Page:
AI policy in Europe: from principles to practices

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IBM’s position on the EU Artificial Intelligence Act

 

The EU AI Act

 

As the business and societal benefits of Artificial Intelligence accelerate, it is up to those of us in industry, along with policymakers around the world, to ensure AI is used responsibly and in ways that put people and their interests first.

The European Commission recently published its draft Artificial Intelligence Act to establish clear rules to promote such trustworthy behavior. And much like the General Data Protection Regulation, the AI Act could be a global game changer.

The AI Act is built upon a set of well-established principles, and IBM welcomes the Commission’s risk-based approach, regulating specific uses of AI systems and not the AI technology itself.

This aligns with IBM’s previous calls for “Precision Regulation,” which takes a pragmatic approach to AI policy that emphasizes accountability, transparency, fairness and security. These elements are paramount to strengthening trust while promoting innovation and advancing AI’s potential to help us make the world smarter, healthier, and more sustainable.

While the AI Act is built upon the appropriate principles, we believe the text could be further clarified to better lay out how the rules would work in practice in a few areas. For example, the AI ecosystem involves many players, and clarity regarding the allocation of responsibility throughout the ecosystem and AI lifecycle would allow the various actors involved in supplying, training, deploying and using AI systems, to more effectively comply with the rule.

IBM’s detailed views on the draft Regulation are available here.

 

From Principles To Practice

 

While this Regulation is a positive step, no company or organization should idly wait for a new law to take effect in order to do the hard work required to foster societal trust in AI technology. The stakes are just too high. We believe organizations have a fundamental responsibility to act now and to work with governments to ensure new technologies like AI are transparent and, explainable, and employed in concert with processes and tools to rapidly identify and root out harmful and inappropriate bias.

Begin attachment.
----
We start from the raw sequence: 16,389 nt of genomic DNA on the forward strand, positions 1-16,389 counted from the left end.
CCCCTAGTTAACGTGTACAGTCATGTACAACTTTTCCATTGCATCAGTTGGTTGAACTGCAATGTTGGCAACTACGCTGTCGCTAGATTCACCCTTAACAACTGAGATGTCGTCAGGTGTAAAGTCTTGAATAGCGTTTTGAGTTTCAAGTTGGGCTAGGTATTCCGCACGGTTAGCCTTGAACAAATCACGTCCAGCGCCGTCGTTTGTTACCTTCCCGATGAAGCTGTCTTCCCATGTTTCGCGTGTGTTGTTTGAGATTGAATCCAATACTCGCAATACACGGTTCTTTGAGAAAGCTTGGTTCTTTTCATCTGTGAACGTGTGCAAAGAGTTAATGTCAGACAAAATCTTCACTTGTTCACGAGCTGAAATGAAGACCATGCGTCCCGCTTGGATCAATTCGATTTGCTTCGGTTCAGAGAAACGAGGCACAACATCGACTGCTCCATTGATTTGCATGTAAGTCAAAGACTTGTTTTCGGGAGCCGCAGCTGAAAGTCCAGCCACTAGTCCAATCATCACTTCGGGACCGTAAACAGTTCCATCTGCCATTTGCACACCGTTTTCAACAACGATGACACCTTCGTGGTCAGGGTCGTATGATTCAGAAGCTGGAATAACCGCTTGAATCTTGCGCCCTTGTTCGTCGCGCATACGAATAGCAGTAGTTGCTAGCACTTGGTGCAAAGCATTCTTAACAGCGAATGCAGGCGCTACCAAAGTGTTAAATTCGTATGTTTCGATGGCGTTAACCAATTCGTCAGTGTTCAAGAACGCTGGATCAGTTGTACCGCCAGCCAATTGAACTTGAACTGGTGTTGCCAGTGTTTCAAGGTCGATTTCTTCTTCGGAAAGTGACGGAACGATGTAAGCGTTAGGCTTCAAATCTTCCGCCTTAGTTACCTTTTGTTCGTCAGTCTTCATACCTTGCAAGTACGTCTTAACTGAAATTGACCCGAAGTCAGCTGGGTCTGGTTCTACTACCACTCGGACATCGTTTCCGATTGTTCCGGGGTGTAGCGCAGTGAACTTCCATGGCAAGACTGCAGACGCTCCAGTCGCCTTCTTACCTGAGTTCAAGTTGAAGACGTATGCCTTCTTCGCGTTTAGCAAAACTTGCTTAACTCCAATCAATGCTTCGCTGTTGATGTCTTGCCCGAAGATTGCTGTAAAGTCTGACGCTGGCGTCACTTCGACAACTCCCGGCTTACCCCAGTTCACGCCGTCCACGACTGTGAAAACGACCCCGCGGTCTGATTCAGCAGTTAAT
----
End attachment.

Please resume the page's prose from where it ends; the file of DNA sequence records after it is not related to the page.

Principles though are useless without practices to accompany them, which is why at IBM we’ve made trust the cornerstone of our leadership in AI innovation. IBM is ready and uniquely qualified to help companies develop trustworthy AI today, so they are better prepared when the EU AI Act takes effect.

IBM’s human-centered approach to trustworthy AI puts ethical principles at the core of our governed data and AI technology. With multiple open source IBM toolkits like AI Fairness 360, AI Explainability 360, and the Adversarial Robustness Toolbox, we have translated principles into practices and can help others build trustworthy and ethical AI implementations.

 

Advancing Trustworthy AI

 

IBM is a trusted partner, helping businesses use AI in ways that strengthen confidence in the technology as a force for positive change. Our Trust & Transparency Principles, together with our solutions for trustworthy AI, inform the ways we help clients. From auditing and mitigating risk and implementing governance frameworks, to operationalizing AI, providing education and guidance, or supporting organizational change.

New AI regulation such to help businesses, organizations, and individuals alike achieve their goals in an efficient, cost-effective, and responsible way.

But we’re not waiting. We’re taking steps now to make sure this powerful technology is used responsibly, and that its benefits are felt broadly across society.

 

Authored by:

Christina Montgomery, Vice President and Chief Privacy Officer, IBM

 

Francesca Rossi, IBM Fellow and AI Ethics Global Leader

 

 

Media contact:

michael.cloots@be.ibm.com

 

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